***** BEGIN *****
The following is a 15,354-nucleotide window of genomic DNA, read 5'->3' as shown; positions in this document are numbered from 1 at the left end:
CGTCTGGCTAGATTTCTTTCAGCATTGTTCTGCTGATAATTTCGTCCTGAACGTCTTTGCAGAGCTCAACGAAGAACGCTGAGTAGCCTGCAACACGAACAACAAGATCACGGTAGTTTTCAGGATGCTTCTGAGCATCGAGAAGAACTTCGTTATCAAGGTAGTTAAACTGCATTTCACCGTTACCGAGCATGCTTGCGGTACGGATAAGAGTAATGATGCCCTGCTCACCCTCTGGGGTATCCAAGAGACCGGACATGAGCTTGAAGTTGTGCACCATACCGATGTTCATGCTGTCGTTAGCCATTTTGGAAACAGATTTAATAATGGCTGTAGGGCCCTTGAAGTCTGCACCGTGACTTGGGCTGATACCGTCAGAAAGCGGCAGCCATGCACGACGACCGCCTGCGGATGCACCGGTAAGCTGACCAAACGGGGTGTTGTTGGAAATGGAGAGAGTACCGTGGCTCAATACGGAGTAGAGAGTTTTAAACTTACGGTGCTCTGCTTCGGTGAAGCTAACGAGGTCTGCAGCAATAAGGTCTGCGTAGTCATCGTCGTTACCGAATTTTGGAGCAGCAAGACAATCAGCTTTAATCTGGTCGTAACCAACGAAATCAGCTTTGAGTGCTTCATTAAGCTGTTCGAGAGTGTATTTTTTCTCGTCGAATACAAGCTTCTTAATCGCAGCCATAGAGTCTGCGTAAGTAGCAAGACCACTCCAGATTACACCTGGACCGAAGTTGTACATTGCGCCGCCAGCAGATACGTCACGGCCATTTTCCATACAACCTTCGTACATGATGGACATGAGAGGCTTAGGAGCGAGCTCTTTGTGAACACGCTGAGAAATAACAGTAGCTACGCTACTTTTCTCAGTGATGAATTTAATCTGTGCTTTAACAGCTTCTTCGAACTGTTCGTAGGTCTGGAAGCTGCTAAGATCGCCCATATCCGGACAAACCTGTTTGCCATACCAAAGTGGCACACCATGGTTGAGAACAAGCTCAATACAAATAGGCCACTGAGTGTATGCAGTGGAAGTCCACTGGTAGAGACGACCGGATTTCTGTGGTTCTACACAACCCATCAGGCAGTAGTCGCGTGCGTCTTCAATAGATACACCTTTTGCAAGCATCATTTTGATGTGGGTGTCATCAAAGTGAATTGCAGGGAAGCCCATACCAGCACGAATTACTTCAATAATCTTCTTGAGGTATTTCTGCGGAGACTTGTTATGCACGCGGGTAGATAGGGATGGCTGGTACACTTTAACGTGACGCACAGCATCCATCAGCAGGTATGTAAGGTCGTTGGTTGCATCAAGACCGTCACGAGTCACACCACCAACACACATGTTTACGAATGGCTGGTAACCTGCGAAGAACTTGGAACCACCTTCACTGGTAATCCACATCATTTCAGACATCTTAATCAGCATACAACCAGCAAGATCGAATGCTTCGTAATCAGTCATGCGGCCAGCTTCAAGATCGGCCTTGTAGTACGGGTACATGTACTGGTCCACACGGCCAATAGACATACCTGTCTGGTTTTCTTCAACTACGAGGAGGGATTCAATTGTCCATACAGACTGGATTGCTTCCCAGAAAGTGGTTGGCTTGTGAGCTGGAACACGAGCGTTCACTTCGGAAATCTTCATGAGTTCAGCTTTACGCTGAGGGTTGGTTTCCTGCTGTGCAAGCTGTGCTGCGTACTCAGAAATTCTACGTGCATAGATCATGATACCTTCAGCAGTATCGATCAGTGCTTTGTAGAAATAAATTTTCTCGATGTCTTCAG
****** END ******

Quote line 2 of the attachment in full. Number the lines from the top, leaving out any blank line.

CGTCTGGCTAGATTTCTTTCAGCATTGTTCTGCTGATAATTTCGTCCTGAACGTCTTTGCAGAGCTCAACGAAGAACGCTGAGTAGCCTGCAACACGAACAACAAGATCACGGTAGTTTTCAGGATGCTTCTGAGCATCGAGAAGAACTTCGTTATCAAGGTAGTTAAACTGCATTTCACCGTTACCGAGCATGCTTGCGGTACGGATAAGAGTAATGATGCCCTGCTCACCCTCTGGGGTATCCAAGAGACCGGACATGAGCTTGAAGTTGTGCACCATACCGATGTTCATGCTGTCGTTAGCCATTTTGGAAACAGATTTAATAATGGCTGTAGGGCCCTTGAAGTCTGCACCGTGACTTGGGCTGATACCGTCAGAAAGCGGCAGCCATGCACGACGACCGCCTGCGGATGCACCGGTAAGCTGACCAAACGGGGTGTTGTTGGAAATGGAGAGAGTACCGTGGCTCAATACGGAGTAGAGAGTTTTAAACTTACGGTGCTCTGCTTCGGTGAAGCTAACGAGGTCTGCAGCAATAAGGTCTGCGTAGTCATCGTCGTTACCGAATTTTGGAGCAGCAAGACAATCAGCTTTAATCTGGTCGTAACCAACGAAATCAGCTTTGAGTGCTTCATTAAGCTGTTCGAGAGTGTATTTTTTCTCGTCGAATACAAGCTTCTTAATCGCAGCCATAGAGTCTGCGTAAGTAGCAAGACCACTCCAGATTACACCTGGACCGAAGTTGTACATTGCGCCGCCAGCAGATACGTCACGGCCATTTTCCATACAACCTTCGTACATGATGGACATGAGAGGCTTAGGAGCGAGCTCTTTGTGAACACGCTGAGAAATAACAGTAGCTACGCTACTTTTCTCAGTGATGAATTTAATCTGTGCTTTAACAGCTTCTTCGAACTGTTCGTAGGTCTGGAAGCTGCTAAGATCGCCCATATCCGGACAAACCTGTTTGCCATACCAAAGTGGCACACCATGGTTGAGAACAAGCTCAATACAAATAGGCCACTGAGTGTATGCAGTGGAAGTCCACTGGTAGAGACGACCGGATTTCTGTGGTTCTACACAACCCATCAGGCAGTAGTCGCGTGCGTCTTCAATAGATACACCTTTTGCAAGCATCATTTTGATGTGGGTGTCATCAAAGTGAATTGCAGGGAAGCCCATACCAGCACGAATTACTTCAATAATCTTCTTGAGGTATTTCTGCGGAGACTTGTTATGCACGCGGGTAGATAGGGATGGCTGGTACACTTTAACGTGACGCACAGCATCCATCAGCAGGTATGTAAGGTCGTTGGTTGCATCAAGACCGTCACGAGTCACACCACCAACACACATGTTTACGAATGGCTGGTAACCTGCGAAGAACTTGGAACCACCTTCACTGGTAATCCACATCATTTCAGACATCTTAATCAGCATACAACCAGCAAGATCGAATGCTTCGTAATCAGTCATGCGGCCAGCTTCAAGATCGGCCTTGTAGTACGGGTACATGTACTGGTCCACACGGCCAATAGACATACCTGTCTGGTTTTCTTCAACTACGAGGAGGGATTCAATTGTCCATACAGACTGGATTGCTTCCCAGAAAGTGGTTGGCTTGTGAGCTGGAACACGAGCGTTCACTTCGGAAATCTTCATGAGTTCAGCTTTACGCTGAGGGTTGGTTTCCTGCTGTGCAAGCTGTGCTGCGTACTCAGAAATTCTACGTGCATAGATCATGATACCTTCAGCAGTATCGATCAGTGCTTTGTAGAAATAAATTTTCTCGATGTCTTCAG